JUST as well as the stands will be empty for the next five days because the manic spirit of Nick Kyrgios would have been silenced without the noise of the crowds.
Even though the return of a budding romance after Kyrgios continued this week to gesture to spectators to show their loud appreciation that was bordering on shameless flirting still promises to spread ubiquitously past Melbourne Park akin to latest coronavirus strain.
The lost presence of the Canberra favourite taking control on his favourite Australian Open tennis court is equally lost like the other anticlimactic heartbreaker is.
But at least John Cain Arena will live on for another day this tournament.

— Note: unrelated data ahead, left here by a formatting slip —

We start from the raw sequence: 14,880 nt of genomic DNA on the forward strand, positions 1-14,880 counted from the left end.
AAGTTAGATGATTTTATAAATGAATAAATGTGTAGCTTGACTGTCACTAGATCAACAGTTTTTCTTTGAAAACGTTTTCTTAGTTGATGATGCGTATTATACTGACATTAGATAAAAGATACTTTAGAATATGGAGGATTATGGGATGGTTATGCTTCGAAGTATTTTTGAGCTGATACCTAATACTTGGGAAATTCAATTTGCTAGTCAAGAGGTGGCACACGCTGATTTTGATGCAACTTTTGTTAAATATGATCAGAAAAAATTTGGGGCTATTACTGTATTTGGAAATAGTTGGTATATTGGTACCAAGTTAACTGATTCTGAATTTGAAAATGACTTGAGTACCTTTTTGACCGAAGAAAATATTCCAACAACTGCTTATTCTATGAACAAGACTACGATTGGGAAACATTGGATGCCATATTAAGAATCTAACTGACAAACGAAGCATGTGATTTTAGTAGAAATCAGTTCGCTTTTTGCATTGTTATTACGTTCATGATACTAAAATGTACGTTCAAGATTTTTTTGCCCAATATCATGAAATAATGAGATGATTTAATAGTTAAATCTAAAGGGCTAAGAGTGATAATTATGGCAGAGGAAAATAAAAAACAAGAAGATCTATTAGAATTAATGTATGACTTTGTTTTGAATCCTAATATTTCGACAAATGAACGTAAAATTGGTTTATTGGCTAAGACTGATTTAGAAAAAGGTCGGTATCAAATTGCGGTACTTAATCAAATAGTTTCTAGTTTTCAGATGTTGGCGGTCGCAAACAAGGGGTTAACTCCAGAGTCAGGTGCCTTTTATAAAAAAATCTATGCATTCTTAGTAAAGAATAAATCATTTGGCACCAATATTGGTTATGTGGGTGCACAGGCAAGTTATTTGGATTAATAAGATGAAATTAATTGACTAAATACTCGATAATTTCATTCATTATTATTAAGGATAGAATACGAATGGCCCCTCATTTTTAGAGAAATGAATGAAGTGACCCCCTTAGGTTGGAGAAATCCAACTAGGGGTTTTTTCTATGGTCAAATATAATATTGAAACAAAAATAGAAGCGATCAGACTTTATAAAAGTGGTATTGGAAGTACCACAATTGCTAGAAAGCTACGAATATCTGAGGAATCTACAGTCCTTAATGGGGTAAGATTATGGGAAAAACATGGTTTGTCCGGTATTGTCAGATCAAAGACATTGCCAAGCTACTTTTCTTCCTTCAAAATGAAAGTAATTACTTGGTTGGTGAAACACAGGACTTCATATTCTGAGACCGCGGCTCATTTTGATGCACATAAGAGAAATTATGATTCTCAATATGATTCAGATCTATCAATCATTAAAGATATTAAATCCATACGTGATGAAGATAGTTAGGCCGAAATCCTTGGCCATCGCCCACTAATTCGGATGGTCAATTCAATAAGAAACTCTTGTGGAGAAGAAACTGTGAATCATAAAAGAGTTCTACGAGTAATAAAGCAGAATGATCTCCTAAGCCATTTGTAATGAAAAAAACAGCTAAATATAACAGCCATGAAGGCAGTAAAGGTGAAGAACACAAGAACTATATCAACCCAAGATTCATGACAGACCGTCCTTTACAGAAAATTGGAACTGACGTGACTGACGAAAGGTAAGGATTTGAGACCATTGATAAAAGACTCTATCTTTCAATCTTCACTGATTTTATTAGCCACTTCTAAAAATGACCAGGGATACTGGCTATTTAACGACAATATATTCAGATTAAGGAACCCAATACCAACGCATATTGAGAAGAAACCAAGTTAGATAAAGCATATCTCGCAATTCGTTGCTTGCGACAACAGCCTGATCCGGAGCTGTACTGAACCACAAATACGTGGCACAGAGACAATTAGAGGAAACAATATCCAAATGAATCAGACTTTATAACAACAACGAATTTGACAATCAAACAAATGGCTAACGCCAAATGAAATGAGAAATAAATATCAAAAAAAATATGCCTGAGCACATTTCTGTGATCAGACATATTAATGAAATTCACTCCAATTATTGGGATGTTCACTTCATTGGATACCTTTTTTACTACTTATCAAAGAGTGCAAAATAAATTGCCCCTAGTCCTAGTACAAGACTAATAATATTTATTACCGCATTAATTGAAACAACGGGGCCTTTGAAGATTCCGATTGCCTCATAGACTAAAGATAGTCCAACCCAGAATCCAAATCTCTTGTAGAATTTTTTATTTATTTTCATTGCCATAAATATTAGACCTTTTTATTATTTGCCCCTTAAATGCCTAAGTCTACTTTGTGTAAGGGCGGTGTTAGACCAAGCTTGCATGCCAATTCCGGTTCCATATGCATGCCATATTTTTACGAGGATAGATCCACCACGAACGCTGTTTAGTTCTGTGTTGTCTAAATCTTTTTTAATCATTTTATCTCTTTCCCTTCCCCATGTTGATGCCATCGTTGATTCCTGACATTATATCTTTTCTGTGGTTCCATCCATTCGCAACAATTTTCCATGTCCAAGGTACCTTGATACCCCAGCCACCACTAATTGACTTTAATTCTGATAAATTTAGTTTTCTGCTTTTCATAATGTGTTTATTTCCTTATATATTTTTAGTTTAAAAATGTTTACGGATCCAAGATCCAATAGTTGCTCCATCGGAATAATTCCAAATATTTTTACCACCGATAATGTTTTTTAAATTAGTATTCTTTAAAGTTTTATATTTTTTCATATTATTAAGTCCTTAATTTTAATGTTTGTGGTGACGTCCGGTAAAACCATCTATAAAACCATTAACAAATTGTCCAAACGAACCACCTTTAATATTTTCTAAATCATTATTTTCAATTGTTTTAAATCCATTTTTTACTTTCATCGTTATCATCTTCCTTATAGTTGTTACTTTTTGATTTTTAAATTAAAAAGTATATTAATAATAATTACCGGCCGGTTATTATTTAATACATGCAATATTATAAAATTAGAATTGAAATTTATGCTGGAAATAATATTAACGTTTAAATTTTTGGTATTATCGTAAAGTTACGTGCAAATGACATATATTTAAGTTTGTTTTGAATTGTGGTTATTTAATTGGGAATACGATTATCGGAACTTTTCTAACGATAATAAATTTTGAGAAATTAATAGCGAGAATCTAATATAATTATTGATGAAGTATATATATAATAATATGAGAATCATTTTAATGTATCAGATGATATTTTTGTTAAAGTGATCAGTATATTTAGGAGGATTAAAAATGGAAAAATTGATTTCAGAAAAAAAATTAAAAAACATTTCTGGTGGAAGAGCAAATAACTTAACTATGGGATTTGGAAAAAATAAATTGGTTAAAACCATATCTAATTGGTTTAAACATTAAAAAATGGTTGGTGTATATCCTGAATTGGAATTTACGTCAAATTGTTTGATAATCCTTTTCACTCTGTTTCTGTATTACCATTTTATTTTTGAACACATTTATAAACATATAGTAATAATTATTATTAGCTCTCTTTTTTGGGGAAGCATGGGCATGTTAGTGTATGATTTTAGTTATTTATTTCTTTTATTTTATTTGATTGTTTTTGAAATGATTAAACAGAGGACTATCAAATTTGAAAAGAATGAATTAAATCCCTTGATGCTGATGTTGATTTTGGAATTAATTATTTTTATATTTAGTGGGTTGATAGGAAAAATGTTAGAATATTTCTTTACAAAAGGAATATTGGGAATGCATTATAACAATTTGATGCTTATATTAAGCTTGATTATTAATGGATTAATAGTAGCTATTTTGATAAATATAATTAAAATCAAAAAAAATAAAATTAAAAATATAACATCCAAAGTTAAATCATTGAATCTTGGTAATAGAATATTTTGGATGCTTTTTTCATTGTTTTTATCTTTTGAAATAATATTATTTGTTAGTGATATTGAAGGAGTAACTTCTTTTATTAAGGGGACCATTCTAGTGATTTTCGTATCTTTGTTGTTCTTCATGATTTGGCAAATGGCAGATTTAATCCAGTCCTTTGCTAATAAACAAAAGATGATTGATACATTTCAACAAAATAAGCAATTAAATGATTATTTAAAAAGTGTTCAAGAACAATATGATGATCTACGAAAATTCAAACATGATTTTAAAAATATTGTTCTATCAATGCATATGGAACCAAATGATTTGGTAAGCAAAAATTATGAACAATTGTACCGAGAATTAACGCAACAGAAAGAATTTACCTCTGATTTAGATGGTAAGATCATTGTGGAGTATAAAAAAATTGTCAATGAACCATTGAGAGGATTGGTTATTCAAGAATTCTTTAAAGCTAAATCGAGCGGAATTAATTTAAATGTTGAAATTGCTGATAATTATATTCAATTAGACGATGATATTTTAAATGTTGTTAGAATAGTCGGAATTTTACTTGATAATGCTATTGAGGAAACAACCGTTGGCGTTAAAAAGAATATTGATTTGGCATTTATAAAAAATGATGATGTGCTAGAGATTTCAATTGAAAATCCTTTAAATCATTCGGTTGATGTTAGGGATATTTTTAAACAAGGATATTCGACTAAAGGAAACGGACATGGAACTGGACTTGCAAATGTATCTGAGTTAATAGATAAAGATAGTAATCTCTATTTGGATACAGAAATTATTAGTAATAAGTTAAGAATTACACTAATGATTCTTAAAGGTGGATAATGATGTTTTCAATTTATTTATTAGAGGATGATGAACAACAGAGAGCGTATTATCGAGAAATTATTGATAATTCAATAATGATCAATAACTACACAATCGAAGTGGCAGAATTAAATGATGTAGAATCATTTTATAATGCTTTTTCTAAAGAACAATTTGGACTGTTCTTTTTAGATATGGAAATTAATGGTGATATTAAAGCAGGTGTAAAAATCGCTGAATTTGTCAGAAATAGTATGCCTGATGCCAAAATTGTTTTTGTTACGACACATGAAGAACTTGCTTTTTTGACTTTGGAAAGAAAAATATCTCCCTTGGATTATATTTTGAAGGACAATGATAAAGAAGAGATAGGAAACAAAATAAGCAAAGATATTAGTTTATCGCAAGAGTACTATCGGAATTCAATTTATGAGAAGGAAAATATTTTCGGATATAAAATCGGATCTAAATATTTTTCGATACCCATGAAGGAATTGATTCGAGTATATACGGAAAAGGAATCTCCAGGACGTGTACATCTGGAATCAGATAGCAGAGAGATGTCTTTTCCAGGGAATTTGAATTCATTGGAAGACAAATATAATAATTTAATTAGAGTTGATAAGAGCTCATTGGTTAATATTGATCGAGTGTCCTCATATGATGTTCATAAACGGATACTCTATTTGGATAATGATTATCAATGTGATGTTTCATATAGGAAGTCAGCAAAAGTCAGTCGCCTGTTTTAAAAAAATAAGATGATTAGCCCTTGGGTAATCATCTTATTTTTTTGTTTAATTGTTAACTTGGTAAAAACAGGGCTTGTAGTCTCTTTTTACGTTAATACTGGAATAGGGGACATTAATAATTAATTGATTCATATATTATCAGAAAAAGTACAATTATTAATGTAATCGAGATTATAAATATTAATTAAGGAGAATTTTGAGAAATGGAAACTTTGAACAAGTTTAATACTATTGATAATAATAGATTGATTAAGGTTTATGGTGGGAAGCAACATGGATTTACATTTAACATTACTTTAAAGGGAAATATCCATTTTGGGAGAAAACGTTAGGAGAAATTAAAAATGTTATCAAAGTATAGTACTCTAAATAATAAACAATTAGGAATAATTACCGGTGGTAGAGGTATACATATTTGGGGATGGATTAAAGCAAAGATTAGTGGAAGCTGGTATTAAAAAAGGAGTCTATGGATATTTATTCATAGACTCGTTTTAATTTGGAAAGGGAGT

The late former Victorian Premier, whose grand vision was the one-time named National Tennis Centre, would have been saddened to witness the number of Kyrgios fans scamper home to meet the midnight lockdown cast by another Victorian Premier.
But probably not as hurriedly than the reasons behind why the 25-year-old talent would be.
The final result that had Austrian No.3 seed Dominic Thiem claim a 6-4, 6-4, 3-6, 4-6, 4-6 triumph also had little to do with Kyrgios rushing back on Friday night to cross the border.
Though the world No.47 looked on his way to a third-round win in three straight sets after a clean start in the first two would have defeated the purpose of parting Melbourne quickly.
“It is what it is,” Kyrgios said in the press conference that was just brief enough to beat the latest pandemic deadline.
“I’m not disappointed at all – I’m super proud of everything I’ve done the last couple of months to get ready for it.
“I put myself in a winning position – so I’m not disappointed at all.
“He’s a heck of a player.”